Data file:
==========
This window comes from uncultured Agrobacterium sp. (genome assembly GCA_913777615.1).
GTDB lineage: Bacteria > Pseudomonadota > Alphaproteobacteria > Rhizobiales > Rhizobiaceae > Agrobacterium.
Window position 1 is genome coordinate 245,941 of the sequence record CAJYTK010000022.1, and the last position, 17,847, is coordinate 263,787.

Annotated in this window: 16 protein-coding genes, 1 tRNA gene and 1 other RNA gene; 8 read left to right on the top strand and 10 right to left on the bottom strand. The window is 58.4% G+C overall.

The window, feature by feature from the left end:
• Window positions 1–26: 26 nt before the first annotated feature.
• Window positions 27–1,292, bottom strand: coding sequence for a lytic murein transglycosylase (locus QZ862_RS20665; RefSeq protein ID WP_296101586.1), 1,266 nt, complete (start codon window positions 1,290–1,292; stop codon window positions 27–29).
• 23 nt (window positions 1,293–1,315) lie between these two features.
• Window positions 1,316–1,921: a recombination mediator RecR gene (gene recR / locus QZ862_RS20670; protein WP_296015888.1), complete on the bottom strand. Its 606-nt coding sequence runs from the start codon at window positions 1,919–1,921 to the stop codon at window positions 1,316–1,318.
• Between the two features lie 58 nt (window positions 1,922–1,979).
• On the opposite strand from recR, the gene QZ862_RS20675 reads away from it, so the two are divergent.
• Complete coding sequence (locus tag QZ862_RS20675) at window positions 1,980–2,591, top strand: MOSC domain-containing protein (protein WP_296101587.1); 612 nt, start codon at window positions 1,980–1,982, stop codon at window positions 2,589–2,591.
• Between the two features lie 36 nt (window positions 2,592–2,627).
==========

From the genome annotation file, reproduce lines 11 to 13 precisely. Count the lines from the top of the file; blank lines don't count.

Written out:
• On the opposite strand from recR, the gene QZ862_RS20675 reads away from it, so the two are divergent.
• Complete coding sequence (locus tag QZ862_RS20675) at window positions 1,980–2,591, top strand: MOSC domain-containing protein (protein WP_296101587.1); 612 nt, start codon at window positions 1,980–1,982, stop codon at window positions 2,589–2,591.
• Between the two features lie 36 nt (window positions 2,592–2,627).